To pre-shape, bring the edges of the dough into the center, being careful not to deflate the dough by pressing too hard. Once the dough is in a round shape and feels taut, flip the loaf over and tighten further by rotating the boule with a bench scraper and your hand and pulling the loaf in on itself. The loaf should begin to feel taut but the surface should not tear. Let sit for another 20-30 minutes. This is called the bench rest.

 

While the dough is resting, prepare your baskets. You can either flour the inside of the basket generously or insert a tea towel into the basket and flour that. Using a tea towel means you will not get the ridges from the basket, but is also easier to remove the loaf if it is wet and sticky. 

Final Shape
Once the bench rest is complete it is time to do the final shape. Flip the dough over with your bench scraper and begin folding the dough in on itself. You want to make the dough as taut as possible, as this will create a nice high loaf and also help the scores to open up beautifully. 

Once you have finished shaping your loaf, gently place it seam side up in your floured basket. Let rest in the fridge overnight for 8-12 hours. This is called the final proof. 

Baking
Preheat your oven to 450°F. Place a dutch oven with a lid inside the oven while it is preheating. Remove one of the loaves from the fridge and let rest at room temperature in the basket for 20 minutes while your oven is preheating. Carefully remove the dutch oven from the oven and invert your loaf into it. Score as desired, using a sharp razor blade or sharp paring knife. Replace the lid and return the dutch oven to the hot oven.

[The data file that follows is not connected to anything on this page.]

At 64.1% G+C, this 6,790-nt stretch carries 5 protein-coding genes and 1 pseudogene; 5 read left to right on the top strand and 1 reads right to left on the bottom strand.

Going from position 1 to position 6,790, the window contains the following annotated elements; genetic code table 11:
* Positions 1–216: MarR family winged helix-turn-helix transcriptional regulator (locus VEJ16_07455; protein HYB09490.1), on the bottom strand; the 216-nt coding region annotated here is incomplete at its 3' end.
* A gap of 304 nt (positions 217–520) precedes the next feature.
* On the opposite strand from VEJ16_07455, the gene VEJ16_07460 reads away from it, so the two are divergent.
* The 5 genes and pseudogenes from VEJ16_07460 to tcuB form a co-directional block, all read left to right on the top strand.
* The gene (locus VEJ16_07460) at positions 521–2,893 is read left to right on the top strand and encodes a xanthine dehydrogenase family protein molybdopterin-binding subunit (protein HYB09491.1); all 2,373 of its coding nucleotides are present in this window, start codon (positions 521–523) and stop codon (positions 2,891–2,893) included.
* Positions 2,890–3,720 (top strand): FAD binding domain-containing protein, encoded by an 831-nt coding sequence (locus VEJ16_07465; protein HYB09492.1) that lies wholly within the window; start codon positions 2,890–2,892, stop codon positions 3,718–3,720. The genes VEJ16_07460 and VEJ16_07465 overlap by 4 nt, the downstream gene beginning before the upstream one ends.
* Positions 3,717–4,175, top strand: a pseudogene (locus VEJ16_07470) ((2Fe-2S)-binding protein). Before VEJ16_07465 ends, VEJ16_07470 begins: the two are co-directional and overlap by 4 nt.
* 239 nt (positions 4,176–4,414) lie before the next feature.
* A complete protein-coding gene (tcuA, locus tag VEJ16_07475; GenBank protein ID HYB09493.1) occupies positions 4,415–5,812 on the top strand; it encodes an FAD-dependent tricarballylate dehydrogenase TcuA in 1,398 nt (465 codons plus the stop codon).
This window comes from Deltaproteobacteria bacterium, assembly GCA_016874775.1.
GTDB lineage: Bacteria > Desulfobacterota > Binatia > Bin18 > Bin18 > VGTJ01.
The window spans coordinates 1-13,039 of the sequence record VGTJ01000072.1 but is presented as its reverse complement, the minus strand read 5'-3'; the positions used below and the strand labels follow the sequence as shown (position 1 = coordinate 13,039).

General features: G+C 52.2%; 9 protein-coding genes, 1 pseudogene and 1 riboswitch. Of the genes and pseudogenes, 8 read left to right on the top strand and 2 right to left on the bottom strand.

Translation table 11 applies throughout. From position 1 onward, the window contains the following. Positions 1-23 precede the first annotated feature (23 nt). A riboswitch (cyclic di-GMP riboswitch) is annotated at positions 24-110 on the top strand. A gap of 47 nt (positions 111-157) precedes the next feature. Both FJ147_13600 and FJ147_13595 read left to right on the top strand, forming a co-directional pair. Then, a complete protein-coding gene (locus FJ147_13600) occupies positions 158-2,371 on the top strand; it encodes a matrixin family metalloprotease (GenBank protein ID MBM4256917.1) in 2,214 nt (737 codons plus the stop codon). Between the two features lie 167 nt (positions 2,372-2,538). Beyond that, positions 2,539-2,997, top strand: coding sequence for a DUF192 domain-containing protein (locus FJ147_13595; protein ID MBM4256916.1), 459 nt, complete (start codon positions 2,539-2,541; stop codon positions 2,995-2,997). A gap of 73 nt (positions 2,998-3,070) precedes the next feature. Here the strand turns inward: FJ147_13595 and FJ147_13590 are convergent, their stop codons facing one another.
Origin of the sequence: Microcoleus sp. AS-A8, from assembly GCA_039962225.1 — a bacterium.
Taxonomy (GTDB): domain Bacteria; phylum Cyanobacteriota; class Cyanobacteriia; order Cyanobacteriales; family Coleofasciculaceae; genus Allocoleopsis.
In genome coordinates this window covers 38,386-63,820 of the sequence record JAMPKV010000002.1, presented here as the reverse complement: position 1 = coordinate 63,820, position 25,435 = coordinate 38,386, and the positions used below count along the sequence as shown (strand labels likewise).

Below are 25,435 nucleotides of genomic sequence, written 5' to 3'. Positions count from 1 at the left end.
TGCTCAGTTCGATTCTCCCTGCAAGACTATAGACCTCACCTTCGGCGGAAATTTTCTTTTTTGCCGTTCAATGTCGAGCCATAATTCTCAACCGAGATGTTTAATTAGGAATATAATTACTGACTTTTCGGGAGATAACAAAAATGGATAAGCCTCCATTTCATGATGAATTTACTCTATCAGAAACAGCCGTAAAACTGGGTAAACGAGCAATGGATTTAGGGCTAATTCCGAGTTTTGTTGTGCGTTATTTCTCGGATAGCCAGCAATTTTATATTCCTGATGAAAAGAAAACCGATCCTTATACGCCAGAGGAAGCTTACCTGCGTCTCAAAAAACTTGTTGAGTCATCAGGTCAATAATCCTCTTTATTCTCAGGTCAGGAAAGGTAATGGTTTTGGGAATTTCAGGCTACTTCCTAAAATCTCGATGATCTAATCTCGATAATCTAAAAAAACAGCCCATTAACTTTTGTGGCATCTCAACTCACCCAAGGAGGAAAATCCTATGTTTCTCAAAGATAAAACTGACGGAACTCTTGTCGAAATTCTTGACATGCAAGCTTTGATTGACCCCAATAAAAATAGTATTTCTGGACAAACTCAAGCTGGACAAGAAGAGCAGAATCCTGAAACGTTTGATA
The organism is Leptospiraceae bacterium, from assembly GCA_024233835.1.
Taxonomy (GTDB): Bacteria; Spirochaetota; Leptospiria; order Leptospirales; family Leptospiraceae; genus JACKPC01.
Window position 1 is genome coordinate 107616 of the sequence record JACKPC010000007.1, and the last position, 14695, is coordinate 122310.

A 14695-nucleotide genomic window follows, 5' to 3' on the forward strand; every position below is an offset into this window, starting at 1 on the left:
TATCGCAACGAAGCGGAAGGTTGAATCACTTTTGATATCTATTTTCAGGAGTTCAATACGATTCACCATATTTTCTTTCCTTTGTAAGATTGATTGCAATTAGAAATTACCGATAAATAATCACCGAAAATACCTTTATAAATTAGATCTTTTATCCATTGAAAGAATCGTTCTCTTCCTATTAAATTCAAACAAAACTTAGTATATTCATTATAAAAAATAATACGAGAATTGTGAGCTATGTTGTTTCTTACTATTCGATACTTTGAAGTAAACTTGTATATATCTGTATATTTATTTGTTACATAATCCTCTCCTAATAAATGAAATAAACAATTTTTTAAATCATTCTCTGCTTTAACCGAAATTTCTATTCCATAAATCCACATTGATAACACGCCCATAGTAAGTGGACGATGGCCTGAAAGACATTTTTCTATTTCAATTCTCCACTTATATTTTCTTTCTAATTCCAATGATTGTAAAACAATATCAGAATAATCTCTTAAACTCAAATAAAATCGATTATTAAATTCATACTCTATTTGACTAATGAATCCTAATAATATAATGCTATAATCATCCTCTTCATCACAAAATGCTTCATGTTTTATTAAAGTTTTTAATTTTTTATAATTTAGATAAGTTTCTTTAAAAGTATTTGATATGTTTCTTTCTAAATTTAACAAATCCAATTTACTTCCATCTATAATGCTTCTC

Immediately lower the heat to 425°F. Bake for 30 minutes then remove the lid, being careful as steam will release. Bake for an additional 10-15 minutes, until the colour is nice and dark and the bottom sounds hollow when you knock on it. Alternatively, you can check the internal temperature which should be between 190°F and 200°F. Let cool on a wire rack before slicing. Enjoy! 

12 comments


  • Just made two loaves, one using Red Spring Wheat Flour and the other with Robin Hood Best for Bread white. Both turned out amazingly well, although the Red Spring loaf tasted so much better. I halved the recipe and found that the dough would have been more manageable with about 20 gr less water. I also halved the amount of salt suggested.

    Angela on

  • Hi! Yes! Reducing water is a good idea. It sounds like not enough strength was developed during the mixing and folds, so reducing the hydration will make it easier to work with! We hope that helps!

    Shira on

  • If my loaves are too soft and spread out when turned out of the banneton, should I reduce water, or is there another reason for this?

    Sara on

  • I just baked this off today, with a couple of changes to the basic recipe, and it turned out absolutely perfect! My changes were to add 1/2 tsp instant yeast, and I used my discarded starter – about 250g plus water to equal 1050g total moisture. Possibly the best bread I’ve made! (…and I’ve been making bread for over 35 years)

    Susan on

  • Most stainless steel has no more or less antimicrobial properties than glass or plastic.

    There is stainless that is produced with a silver alloy surface layer, but you’re not likely to find that outside of a hospital unless you’ve intentionally bought it.

    Justin on